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Canada's Jonathan Osorio and Dominica's Chad Bertrand battle for the ball during a Nations League qualifier in Toronto on Oct. 16, 2018. After dispatching No. 162 Barbados, Canada expects a more difficult assignment when it takes on No. 39 Iceland on Wednesday.Nathan Denette/The Canadian Press

A pair of comfortable 4-1 victories over No. 162 Barbados has given Canada confidence, but done little to move the needle when it comes to the FIFA rankings. Canada remains in El Salvador’s rear-view mirror in the race for position in CONCACAF World Cup qualifying.

The 73rd-ranked Canadian men hope to further top up their FIFA rankings point total on Wednesday, when they face No. 39 Iceland in an international friendly in Irvine, Calif.

Iceland, coincidentally, takes on No. 69 El Salvador on Sunday. But that meeting, apparently at the request of El Salvador, has been designated as a training match so there will not be any ranking points at stake.

The top six CONCACAF teams after the June international window will qualify for the Hex, the most direct route of World Cup qualifying out of the region that covers North and Central America, and the Caribbean. The top three finishers in the Hex round qualify for Qatar 2022.

Canada started the year with 1,331.2 points in the seventh spot in CONCACAF, 15 points behind sixth-place El Salvador. Canada’s total after the Barbados wins is 1,333.456370, according to the Canadian Soccer Association.

Canada Soccer estimates a win over Iceland on Wednesday would be worth another 3.1 points for Canada.

Failure to make the Hex means a more convoluted qualifying schedule for teams ranked seventh through 35th in the confederation. The last team standing will meet the fourth-place Hex finisher to determine who represents CONCACAF in an intercontinental playoff for a berth in the World Cup.

The CSA is loading up Canada’s schedule in a search for points. John Herdman’s team will look to play as often as it can in March and June international windows.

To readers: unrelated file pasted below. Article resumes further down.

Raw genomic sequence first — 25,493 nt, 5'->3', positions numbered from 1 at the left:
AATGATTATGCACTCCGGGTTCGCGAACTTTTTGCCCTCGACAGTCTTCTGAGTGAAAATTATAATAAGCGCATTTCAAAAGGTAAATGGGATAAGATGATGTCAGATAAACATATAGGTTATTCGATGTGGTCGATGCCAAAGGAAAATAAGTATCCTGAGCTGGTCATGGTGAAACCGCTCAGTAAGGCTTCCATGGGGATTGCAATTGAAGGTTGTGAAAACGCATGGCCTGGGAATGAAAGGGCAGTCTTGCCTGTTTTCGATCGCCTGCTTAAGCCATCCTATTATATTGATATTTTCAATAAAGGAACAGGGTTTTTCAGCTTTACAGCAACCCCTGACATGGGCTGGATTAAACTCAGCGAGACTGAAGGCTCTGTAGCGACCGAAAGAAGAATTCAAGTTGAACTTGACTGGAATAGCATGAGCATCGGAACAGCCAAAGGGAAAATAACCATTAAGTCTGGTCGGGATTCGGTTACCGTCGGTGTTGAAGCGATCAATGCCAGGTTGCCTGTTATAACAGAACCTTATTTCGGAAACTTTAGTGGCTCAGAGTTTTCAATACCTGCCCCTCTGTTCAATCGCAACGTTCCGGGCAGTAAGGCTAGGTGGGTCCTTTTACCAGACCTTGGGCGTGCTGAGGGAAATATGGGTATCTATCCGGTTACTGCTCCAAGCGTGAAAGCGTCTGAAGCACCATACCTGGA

The three games in January are worth fewer ranking points since they fall outside a FIFA international window. Club teams do not have to release their players outside those windows, so Canada and Iceland will both be missing top talent Wednesday.

Herdman, a glass-half-full-type of coach, sees positives in his team’s quest.

“When we get to October this year, one way or the other we’re going to be playing in World Cup qualification,” he said in an interview earlier this month.

And Herdman calls the secondary qualifying route “very doable for Canada.”

“It was always going to be a challenge to qualify for the Hex,” he said. “The World Cup dream is still alive because we do have another opportunity if we don’t make the Hex.”

Toronto FC midfielder Jonathan Osorio, who captained Canada for the first time in Friday’s win over Barbados, expects a tougher night against Iceland.

“This is a team that has been to the last World Cup, been to the last Euro [Championship] and made pushes at those tournaments,” he told a media conference call on Tuesday. “A team with a lot of confidence, that has an identity that has worked for them in the last few years.

“It’s going to be a great test for us, a really good test for us. At the same time, I think this game means a little bit more to us because of the way the ranking system works and qualifying to the World Cup works. We’re definitely going to have to bring a really good intensity for this game.”

Eight different players scored for Canada in the wins over Barbados. Charles-Andreas Brym, Amer Didic, Theo Bair and 17-year-old Jayden Nelson all scored their first senior goals for Canada.

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